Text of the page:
As I said previously (go here), more often than not, internal struggles and pressures hold us back WAY MORE often than external pressures. However, I’ve made a few mistakes over the past few years that are now holding me back a little bit. I want to make those things right over the next few weeks. Let me explain a bit more…
Before I was a tech leader or a pastor, I was an activist and a cultural commentator. Each one of the roles I just named have a very different set of core values. I love aspects of each, however, I will admit that I have made a bit of a clumsy transition from one role to the next. Of course, nobody can completely shape-shift and completely leave behind who they used to be, but sometimes this is required unless you want to stunt your own growth.
For instance, now that I work in the very secular, non-religious environment of the tech world, I can be compassionate and warm like a pastor should, but I can’t act like the pastor the business or board meetings! That’s not my role there. If I was to ever serve as a pastor again, of course my history as a tech leader and as an activist could shape how I do things, but a church needs a pastor and not a tech CEO.
I am very much an activist at heart. This was formed in me from a young age. As you may know I was assaulted so severely as a 15 year old that I missed nearly 2 years of high school recovering from surgeries. After I recovered, I moved to Atlanta to attend Morehouse College, the alma mater of Martin Luther King, and a place where activism and standing up for the downtrodden is a fabric of the culture.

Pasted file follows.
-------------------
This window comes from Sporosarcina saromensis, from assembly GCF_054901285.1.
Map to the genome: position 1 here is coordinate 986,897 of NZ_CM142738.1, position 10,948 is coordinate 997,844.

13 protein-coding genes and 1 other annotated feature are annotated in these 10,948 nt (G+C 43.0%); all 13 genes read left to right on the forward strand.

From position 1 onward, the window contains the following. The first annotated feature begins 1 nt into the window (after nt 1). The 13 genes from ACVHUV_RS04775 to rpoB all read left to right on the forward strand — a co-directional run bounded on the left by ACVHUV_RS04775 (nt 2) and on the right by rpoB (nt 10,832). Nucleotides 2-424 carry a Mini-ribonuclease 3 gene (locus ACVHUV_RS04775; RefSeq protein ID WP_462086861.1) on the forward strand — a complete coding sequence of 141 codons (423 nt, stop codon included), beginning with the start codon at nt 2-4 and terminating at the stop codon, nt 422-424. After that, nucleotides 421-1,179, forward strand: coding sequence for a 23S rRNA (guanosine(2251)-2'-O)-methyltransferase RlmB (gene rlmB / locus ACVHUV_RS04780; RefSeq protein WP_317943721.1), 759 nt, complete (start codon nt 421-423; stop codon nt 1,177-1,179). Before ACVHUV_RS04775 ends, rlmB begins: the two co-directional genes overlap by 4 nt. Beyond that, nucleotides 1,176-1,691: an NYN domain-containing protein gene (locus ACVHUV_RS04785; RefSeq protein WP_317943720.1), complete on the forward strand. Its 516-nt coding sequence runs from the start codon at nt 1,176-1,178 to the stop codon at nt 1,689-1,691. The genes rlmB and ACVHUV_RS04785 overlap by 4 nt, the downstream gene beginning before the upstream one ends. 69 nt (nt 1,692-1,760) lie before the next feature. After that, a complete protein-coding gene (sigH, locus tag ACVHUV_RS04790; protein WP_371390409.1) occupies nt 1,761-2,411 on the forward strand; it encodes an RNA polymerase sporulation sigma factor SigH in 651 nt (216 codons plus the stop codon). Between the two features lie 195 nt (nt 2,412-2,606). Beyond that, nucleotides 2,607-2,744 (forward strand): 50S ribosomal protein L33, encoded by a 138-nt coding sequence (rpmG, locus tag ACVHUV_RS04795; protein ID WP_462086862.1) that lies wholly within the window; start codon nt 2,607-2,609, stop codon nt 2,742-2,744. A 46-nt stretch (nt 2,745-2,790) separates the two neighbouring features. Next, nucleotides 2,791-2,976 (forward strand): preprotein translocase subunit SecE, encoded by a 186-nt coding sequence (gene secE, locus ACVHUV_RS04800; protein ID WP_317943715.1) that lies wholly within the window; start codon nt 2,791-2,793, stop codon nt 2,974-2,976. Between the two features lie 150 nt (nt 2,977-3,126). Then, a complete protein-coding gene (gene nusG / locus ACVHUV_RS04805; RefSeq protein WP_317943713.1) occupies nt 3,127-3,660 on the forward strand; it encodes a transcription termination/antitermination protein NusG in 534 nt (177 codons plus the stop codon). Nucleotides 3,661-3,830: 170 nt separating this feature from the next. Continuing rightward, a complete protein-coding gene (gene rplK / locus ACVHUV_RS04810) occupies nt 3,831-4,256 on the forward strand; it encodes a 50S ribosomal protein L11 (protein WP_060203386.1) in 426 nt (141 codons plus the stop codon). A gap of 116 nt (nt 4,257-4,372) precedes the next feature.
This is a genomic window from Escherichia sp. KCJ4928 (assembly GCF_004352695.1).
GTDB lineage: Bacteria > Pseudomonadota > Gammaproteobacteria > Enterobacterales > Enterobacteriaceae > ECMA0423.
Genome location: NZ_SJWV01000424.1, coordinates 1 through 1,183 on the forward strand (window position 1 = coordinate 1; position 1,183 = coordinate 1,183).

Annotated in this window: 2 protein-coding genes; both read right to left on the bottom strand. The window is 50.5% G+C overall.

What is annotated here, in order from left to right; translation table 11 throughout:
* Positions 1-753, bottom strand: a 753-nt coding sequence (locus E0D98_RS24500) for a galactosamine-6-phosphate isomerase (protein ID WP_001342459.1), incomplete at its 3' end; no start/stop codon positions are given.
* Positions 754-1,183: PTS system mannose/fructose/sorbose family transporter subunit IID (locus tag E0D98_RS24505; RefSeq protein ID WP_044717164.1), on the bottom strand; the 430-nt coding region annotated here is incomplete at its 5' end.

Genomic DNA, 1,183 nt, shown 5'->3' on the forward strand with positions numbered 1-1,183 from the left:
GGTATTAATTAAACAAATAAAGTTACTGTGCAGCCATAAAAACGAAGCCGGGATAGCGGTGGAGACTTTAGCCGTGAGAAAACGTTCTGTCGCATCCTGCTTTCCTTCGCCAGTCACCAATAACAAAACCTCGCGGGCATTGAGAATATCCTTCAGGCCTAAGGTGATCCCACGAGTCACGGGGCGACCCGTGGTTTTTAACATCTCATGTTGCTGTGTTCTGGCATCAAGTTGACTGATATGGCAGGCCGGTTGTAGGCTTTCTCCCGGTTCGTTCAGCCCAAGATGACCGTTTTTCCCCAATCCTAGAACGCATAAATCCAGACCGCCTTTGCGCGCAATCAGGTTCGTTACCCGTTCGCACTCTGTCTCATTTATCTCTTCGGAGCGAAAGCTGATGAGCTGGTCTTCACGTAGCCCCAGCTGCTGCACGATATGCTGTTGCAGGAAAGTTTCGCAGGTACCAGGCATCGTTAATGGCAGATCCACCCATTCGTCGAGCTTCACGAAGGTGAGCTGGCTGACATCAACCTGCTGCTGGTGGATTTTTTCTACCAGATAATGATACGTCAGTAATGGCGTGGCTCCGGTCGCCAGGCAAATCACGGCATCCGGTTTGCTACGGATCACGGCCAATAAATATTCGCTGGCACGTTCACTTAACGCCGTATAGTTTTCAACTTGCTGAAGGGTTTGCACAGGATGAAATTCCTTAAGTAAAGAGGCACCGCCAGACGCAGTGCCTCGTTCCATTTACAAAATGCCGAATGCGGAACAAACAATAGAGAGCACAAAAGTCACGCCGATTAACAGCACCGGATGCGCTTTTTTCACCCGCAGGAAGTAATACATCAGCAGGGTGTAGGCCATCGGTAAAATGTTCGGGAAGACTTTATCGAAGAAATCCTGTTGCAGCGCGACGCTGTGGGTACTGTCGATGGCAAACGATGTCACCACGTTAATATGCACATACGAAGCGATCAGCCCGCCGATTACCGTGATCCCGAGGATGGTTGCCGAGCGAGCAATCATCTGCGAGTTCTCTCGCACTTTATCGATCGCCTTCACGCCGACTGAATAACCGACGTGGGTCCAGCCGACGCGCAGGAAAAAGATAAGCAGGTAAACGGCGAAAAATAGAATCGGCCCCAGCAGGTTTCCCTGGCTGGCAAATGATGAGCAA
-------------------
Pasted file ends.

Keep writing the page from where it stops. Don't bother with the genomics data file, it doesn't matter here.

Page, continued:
Out of that crucible, I became a very outspoken leader and rarely filtered my thoughts if I was on the mic, on NPR, or on social media. If I felt a certain way, I said it. I held back from time to time, but rarely.
Sometimes my willingness to be outspoken, even during the hardest times, really helped people and I have very few regrets (like speaking out against human trafficking in Haiti or outing a pastor who was molesting children). I’d do those things over again 10 times out of 10.
However, other times, like activists sometimes do, I spoke my mind on issues that bothered me personally, but did so in a way that didn’t really advance the issue and caused me more harm than good. This week, I’m going to reach out to a few people and privately offer them my apologies (however late they may be) regarding what I said and how I’ve grown since then. I have no idea if they even give a crap, but I owe it to myself and to them to bring a bit of closure to those issues.
I said all of this to say this…
Life is hard. To be your best self, you have to have a clear conscience and cannot afford the emotional baggage of grudges or burned bridges. They will absolutely hold you back and keep you from living to your full potential. You will need every mental/emotional/psychological advantage you can get if you are going to have true success moving forward.
Your success in life is not going to happen on accident and the bigger the path you can clear for yourself the bigger your trajectory for success will be. This week I want to work on clearing the path.
QUESTIONS FOR YOU ::
Without naming names, do you have anybody that you need to apologize to?
Have you burned any bridges that you should invest difficult time in repairing?
Can you foresee any problems creeping up in your future that you could proactively address now?